The other "cons" I found (comparing it with my SLR way to shoot) was the fact that if I want to focus on a certain point which is not the center, I'm forced to focus in the middle and then recompose, which means losing time. This, again, will be discussed later.
    On the positive side, the Zeiss ZM 35 mm was really a joy to focus, nothing to complain, here.
    If you allow me such comparison, it looks like a metal brick, much sturdier and solid looking even than my F6, and heavier than expected.

    So here we comes, when I asked the man if i could borrow for the afternoon, he denied, but I expected this answer. Of course, serious collectors would have checked such Ikon thouroughsly if they want to get one, and much deeper than me that - I told him at once - I just wanted to see how rf cameras were and if rangefinder could fit my shooting style. However, he was kind and borrowed me a Hexar RF with (!) a Summicron 35 F/2, extremely compact, much more than the Zeiss counterpart. I thanked him more for the lens than for the camera which however was quite easy to use.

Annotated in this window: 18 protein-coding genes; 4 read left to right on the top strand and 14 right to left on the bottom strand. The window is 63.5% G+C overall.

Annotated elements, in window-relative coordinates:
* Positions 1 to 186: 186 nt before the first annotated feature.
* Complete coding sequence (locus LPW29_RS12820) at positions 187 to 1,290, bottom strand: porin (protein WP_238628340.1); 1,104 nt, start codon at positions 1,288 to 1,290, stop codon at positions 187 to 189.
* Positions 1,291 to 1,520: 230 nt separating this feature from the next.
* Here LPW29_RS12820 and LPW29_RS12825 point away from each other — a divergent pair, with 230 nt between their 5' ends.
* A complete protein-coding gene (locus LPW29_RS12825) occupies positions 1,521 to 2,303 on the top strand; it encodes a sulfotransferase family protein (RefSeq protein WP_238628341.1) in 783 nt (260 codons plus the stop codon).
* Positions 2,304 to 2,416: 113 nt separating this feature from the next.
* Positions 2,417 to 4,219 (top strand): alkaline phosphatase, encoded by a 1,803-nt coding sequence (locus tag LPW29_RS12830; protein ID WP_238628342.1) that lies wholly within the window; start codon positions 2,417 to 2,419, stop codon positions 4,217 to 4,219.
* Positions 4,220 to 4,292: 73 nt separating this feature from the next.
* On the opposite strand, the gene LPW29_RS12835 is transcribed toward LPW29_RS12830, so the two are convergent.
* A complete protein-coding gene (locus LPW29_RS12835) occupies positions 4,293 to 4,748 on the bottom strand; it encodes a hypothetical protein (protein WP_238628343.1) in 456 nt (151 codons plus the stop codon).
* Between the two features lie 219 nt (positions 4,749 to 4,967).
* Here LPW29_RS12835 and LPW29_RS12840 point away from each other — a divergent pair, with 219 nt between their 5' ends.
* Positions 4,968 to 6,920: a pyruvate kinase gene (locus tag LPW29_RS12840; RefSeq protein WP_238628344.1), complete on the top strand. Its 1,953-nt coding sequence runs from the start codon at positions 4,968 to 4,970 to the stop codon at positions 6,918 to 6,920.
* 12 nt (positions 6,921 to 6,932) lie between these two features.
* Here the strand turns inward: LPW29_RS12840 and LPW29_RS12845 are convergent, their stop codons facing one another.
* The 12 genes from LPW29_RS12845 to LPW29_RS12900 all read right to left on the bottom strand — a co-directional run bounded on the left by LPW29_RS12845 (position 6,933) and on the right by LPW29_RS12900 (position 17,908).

Due to the beautiful weather, I "risked" and loaded a Velvia 50 roll to scrutinize it deeply under the lens, after.

    So with my friend Giorgio we started strolling along the historical center of Modena and now and then I stopped and shot.
    What I noticed again, from the beginning, were two things: